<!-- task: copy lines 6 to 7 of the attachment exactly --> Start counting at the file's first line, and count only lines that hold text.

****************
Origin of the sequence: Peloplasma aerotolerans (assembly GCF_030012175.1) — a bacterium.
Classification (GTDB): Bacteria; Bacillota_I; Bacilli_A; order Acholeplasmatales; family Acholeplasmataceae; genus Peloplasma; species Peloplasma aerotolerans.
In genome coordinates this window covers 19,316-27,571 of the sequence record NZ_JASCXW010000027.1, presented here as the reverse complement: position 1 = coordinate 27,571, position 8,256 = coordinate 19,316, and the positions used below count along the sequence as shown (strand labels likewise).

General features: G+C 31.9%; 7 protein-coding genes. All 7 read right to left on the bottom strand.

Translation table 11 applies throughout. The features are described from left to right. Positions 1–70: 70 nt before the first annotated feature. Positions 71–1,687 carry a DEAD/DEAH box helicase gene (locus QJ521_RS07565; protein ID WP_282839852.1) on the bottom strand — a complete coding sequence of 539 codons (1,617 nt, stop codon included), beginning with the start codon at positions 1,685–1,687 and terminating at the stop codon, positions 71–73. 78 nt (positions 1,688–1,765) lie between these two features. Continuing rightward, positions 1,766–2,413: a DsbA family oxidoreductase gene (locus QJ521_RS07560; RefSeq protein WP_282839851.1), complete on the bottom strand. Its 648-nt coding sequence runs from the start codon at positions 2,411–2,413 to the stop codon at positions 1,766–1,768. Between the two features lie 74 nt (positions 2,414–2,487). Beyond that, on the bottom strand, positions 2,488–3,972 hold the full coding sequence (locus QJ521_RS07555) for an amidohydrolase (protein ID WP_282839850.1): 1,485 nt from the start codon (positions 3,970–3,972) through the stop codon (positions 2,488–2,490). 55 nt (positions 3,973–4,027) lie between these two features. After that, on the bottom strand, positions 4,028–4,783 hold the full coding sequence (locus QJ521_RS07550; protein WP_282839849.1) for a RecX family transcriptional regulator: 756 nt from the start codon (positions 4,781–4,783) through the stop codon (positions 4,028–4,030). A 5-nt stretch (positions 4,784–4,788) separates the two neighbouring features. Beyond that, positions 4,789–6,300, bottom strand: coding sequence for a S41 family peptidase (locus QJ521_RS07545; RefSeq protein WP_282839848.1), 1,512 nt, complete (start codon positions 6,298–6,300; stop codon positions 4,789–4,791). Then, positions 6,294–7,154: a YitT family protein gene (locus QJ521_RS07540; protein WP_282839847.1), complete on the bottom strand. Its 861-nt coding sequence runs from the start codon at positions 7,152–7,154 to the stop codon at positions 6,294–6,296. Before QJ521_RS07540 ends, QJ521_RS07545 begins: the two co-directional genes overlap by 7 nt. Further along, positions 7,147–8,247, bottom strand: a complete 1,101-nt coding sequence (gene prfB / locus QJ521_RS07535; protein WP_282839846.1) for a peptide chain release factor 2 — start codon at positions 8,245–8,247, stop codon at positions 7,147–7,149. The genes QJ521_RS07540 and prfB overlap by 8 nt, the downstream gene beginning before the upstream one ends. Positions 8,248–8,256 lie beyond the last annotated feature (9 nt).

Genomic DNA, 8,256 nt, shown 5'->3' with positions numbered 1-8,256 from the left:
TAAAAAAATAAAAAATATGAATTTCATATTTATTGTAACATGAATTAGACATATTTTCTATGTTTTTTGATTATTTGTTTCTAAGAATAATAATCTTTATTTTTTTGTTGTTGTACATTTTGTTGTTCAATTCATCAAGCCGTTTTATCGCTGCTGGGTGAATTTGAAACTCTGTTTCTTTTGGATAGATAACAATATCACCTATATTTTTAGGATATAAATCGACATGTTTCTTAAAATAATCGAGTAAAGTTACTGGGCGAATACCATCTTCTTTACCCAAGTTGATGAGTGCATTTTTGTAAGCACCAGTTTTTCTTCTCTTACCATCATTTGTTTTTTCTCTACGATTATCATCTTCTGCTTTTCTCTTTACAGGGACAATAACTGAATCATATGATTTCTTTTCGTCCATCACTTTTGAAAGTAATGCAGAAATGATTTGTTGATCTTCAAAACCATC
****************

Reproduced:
Genomic DNA, 8,256 nt, shown 5'->3' with positions numbered 1-8,256 from the left:
TAAAAAAATAAAAAATATGAATTTCATATTTATTGTAACATGAATTAGACATATTTTCTATGTTTTTTGATTATTTGTTTCTAAGAATAATAATCTTTATTTTTTTGTTGTTGTACATTTTGTTGTTCAATTCATCAAGCCGTTTTATCGCTGCTGGGTGAATTTGAAACTCTGTTTCTTTTGGATAGATAACAATATCACCTATATTTTTAGGATATAAATCGACATGTTTCTTAAAATAATCGAGTAAAGTTACTGGGCGAATACCATCTTCTTTACCCAAGTTGATGAGTGCATTTTTGTAAGCACCAGTTTTTCTTCTCTTACCATCATTTGTTTTTTCTCTACGATTATCATCTTCTGCTTTTCTCTTTACAGGGACAATAACTGAATCATATGATTTCTTTTCGTCCATCACTTTTGAAAGTAATGCAGAAATGATTTGTTGATCTTCAAAACCATC